The Nicomachean Ethics

By Aristotle
Translated by David Ross
Read by Wanda McCaddon

8.75 Hours 07/01/2000 unabridged
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Named for Aristotle’s son, Nicomachus, who was the first to edit this work, The Nicomachean Ethics plays a prominent role in defining Aristotelian ethics. In the ten books of this work, Aristotle explains the good life for man: the life of happiness. For Aristotle, happiness exists when the soul is in accordance with virtue. Virtue exists in a deliberate choice of actions that take a middle course between excess and deficiency; this is the famous doctrine of the “golden mean.” Courage, for example, is the mean between cowardice and rashness. Justice is the mean between a man’s getting more or less than his due. The supreme happiness, according to Aristotle, is to be found in a life of philosophical contemplation or, at least, in a virtuous life of political activity and public munificence. A student of Plato and a teacher of Alexander the Great, Aristotle is one of the towering figures in Western thought.

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Summary

Summary

Named for Aristotle’s son, Nicomachus, who was the first to edit this work, The Nicomachean Ethics plays a prominent role in defining Aristotelian ethics. In the ten books of this work, Aristotle explains the good life for man: the life of happiness.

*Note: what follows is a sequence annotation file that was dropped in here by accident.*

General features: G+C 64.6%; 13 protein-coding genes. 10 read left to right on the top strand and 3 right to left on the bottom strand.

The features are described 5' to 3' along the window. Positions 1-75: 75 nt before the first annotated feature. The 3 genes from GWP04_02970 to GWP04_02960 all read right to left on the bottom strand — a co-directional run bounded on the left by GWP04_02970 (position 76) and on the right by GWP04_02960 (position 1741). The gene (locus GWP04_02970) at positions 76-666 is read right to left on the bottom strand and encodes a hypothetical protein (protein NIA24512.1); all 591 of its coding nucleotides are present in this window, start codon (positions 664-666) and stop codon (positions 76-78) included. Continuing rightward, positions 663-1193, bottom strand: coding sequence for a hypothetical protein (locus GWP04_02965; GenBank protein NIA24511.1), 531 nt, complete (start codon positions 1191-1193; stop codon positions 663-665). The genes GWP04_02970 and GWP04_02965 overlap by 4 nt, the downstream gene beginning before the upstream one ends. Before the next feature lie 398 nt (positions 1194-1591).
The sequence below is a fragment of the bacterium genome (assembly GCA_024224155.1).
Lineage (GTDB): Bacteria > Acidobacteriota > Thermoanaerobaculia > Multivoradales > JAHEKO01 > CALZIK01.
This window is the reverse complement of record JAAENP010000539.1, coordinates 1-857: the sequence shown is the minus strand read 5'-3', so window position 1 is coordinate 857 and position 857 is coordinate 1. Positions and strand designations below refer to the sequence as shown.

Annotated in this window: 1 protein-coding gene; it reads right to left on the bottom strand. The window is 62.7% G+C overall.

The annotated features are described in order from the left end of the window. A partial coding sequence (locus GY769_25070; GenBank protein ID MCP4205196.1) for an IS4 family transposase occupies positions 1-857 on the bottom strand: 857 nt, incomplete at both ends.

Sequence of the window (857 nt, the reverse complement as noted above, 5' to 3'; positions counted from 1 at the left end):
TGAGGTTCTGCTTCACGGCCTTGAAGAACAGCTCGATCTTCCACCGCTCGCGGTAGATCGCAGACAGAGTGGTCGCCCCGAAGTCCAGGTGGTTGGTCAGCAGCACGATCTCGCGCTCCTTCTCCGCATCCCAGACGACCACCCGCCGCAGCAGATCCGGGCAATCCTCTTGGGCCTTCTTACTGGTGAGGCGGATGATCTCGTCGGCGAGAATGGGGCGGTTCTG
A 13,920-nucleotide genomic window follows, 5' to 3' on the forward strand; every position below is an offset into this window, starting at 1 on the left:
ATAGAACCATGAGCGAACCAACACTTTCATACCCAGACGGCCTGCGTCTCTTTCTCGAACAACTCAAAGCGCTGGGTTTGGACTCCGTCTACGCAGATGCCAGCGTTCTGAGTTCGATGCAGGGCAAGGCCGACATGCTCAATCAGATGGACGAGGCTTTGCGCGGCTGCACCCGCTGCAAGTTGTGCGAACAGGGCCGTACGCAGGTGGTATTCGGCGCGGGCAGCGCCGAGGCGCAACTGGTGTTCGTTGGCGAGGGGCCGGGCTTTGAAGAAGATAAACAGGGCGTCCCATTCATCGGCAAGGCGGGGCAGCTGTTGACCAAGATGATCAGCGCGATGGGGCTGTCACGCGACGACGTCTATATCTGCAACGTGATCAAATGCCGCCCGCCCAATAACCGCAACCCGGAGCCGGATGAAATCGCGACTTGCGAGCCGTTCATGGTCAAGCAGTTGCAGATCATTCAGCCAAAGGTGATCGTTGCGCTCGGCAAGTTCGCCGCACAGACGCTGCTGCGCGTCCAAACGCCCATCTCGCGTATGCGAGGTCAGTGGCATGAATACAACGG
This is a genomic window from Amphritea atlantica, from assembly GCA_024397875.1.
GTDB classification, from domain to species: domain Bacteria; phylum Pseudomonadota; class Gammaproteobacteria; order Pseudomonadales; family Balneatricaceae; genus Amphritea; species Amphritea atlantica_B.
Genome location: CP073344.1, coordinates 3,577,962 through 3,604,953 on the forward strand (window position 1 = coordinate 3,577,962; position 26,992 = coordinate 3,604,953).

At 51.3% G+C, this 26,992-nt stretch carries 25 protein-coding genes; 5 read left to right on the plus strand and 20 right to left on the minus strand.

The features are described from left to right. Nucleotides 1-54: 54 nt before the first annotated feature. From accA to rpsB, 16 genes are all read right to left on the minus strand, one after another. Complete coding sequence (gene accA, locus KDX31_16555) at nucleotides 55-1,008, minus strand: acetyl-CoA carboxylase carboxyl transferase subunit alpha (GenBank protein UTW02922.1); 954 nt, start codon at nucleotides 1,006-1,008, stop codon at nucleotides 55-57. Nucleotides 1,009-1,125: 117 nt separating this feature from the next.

For Aristotle, happiness exists when the soul is in accordance with virtue. Virtue exists in a deliberate choice of actions that take a middle course between excess and deficiency; this is the famous doctrine of the “golden mean.” Courage, for example, is the mean between cowardice and rashness. Justice is the mean between a man’s getting more or less than his due. The supreme happiness, according to Aristotle, is to be found in a life of philosophical contemplation or, at least, in a virtuous life of political activity and public munificence.

A student of Plato and a teacher of Alexander the Great, Aristotle is one of the towering figures in Western thought.

Editorial Reviews

Editorial Reviews

“Very useful as a cornerstone for our discussion of ethics and the Western moral tradition.” Dominic A. Aquila, Rochester Institute of Technology
“An essential classic in the field of ethics.” Claudia Card, University of Wisconsin

Reviews

Reviews

Author

Author Bio: Aristotle

Aristotle (384–322 BC) was a Greek philosopher, scientist, and physician. As a young man, he became a student under Plato in Athens. In 342, he became the tutor of young Alexander the Great in Macedonia. After that, Aristotle returned to Athens to establish his own school and research institute, the Lyceum. His writings have profoundly affected the whole course of philosophy, from ancient times to the present.

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Details

Details

Available Formats : Digital Download, Digital Rental, CD, MP3 CD
Category: Nonfiction/Philosophy
Runtime: 8.75
Audience: Adult
Language: English